Not surpisingly, student loans make up a majority of the debt for 19-29 year olds. Reflective of this is that while mortgage debt is only up 3.2%, student loans are up a staggering 102%.
Alexandre Tanzi, writing for Bloomberg:
More than a decade has passed since young Americans faced debt levels this high.
Debt among 19 to 29-year-old Americans exceeded $1 trillion at the end of 2018, according to the New York Federal Reserve Consumer Credit Panel. That’s the highest debt exposure for the youngest adult group since late 2007.
Debt levels play a role in how young adults view their spending conditions, according to a University of Michigan survey Friday. Younger adults -- those under age 35 -- have reduced their spending compared with previous generations possibly because of weakened job prospects, delayed marriage and educational debt.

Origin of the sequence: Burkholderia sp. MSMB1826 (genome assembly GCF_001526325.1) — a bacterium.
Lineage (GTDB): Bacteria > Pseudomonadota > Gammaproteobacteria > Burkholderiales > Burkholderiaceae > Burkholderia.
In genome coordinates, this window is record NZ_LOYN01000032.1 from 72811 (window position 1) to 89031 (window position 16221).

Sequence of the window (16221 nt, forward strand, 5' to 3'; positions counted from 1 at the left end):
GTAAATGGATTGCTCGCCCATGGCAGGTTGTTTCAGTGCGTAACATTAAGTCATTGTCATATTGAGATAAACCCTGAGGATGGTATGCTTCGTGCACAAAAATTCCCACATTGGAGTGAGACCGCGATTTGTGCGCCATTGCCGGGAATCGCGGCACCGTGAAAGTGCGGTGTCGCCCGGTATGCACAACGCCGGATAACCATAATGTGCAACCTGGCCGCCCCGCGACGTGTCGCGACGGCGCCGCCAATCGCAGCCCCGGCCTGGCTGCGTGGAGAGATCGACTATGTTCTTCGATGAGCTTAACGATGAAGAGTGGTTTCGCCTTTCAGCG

Policy makers have recognized that lower spending limits economic growth. As a result, a number of policies to boost younger adults spending such as forgiving student debt have entered the political arena, according to Richard Curtin, director of the University of Michigan consumer survey.
Impacts Down The Road
Student loans have moved ahead of home equity revolving debt, auto loans and credit card debt balances not too long after the recession ended. Alone, overall consumer debt in the U.S. reached $13.5 trillion. So it really shouldn’t be surprising at this point that so many Americans have more credit card debt than emergency savings.
You can’t help but wonder though where our economy would be at, if instead of being $13.5 trillion in debt, if consumers had been instead able to spend that money, or better yet, save it, and to not borrow from their future.